7. 7. Veen AVD, Briggs DJ, Collins S, Elliott S, Fischer P, Kingham S, Lebret E, Pryl K, Reeuwijk HV and Smallbone K. Mapping urban air pollution using GIS: a regression-based approach. International Journal of Geographical Information Science 2010; 11(7): 699–718.
  8. 8. Vienneau D, de Hoogh K and Briggs D. A GIS-based method for modeling air pollution exposures across Europe. Science of the Total Environment 2009; 408: 255–266.
  9. 9. Banja M, Como E, Murtaj B and Zotaj A. Mapping air pollution in urban Tirana area using GIS. International Conference SDI, Skopje, 15–17 September 2010, 105–114.
  10. 10. Jensen SS. Mapping human exposure to traffic air pollution using GIS. Journal of Hazardous Material 1998; 61(3): 385–392.
  11. 11. Kim JJ, Smorodinsky S, Lipsett M, Singer BC, Hodgson AT and Ostro B. Traffic-related air pollution near busy roads. American Journal of Respiratory and Critical Care Medicine 2004; 170(5): 520–526.
  12. 12. Alexander SM. Data mining 2005. hhp//, FOR/course.mat/Alex/ (Accessed 12th February 2008).
  13. 13. United Nation. Conference on the Human Environment, Sewden, 1972.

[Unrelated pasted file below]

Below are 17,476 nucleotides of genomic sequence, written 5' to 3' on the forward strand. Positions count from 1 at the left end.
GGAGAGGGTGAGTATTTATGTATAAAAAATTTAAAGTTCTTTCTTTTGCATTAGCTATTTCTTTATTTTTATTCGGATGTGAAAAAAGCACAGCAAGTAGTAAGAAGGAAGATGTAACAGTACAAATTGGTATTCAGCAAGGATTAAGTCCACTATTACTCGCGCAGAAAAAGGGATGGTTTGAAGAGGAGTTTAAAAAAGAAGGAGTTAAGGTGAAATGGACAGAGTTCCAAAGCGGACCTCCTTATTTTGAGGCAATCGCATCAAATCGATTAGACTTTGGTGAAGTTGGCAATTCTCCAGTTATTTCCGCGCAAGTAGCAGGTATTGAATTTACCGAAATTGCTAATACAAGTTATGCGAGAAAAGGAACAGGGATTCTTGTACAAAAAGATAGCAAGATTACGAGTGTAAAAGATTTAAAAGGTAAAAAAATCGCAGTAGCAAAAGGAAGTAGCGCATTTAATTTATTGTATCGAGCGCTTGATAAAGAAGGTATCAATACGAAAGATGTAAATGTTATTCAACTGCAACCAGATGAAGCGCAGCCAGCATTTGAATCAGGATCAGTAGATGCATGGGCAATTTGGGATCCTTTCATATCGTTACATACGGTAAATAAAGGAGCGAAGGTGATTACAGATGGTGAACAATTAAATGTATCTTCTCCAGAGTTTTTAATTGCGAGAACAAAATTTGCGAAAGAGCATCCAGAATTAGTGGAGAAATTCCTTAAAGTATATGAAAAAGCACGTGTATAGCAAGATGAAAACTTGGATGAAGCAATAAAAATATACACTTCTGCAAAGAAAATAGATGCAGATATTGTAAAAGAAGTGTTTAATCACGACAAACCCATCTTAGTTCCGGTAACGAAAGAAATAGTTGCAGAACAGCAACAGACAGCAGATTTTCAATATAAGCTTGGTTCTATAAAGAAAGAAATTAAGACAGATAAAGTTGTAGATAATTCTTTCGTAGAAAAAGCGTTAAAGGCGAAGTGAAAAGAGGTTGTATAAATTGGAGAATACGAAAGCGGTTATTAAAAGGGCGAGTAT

14. 14. United Nation. Environmental Performance Annual Report, New York, 2001.
  15. 15. US-EPA. Health affects of different air quality index (AQI) levels caused by nitrogen dioxide, 2008.
  16. 16. Miller D. Potential hazards of future volcanic eruptions. California, 1989.
  17. 17. Atkins DHF, Sandallas J, Law DV, Hough AM and Stevenson K. The measurement of nitrogen dioxide in the outdoor environment using passive diffusion tube samplers. AEA Technology, 1986.
  18. 18. Varshney CK and Singh AP. Passive samplers for NOx monitoring: a critical review. The Environmentalist 2003; 23: 127–136.
  19. 19. Palmes ED, Gunnison AF, Dimattio J, and Tomczyk C. Personal sampler for nitrogen dioxide. American Industrial Hygiene Association Journal 1976; 37: 570–577.
  20. 20. Gilbert NL, Goldberg MS, Beckerman B, Brook JR and Jerrett M. Assessing spatial variability of ambient nitrogen dioxide in Montreal, Canada, with a land-use regression model. Journal of the Air & Waste Management Association 2005; 65: 1059–1063.
  21. 21. Lozano A, Usero J, Vanderlinden E, Raez J, Contreras J, Navarrete B and Bakouri HEI. Air quality monitoring network design to control nitrogen dioxide and ozone applied in Granada Spain. Ozone: Science & Engineering 2011; 33(1): 80–89.
  22. 22. Heywood JB. Internal combustion engine fundamentals. McGraw-Hill, New York, 1998.

Written By

Sheikh Saeed Ahmad, Rabail Urooj and Muhammad Nawaz

Submitted: June 30th, 2014 Reviewed: October 22nd, 2014 Published: October 21st, 2015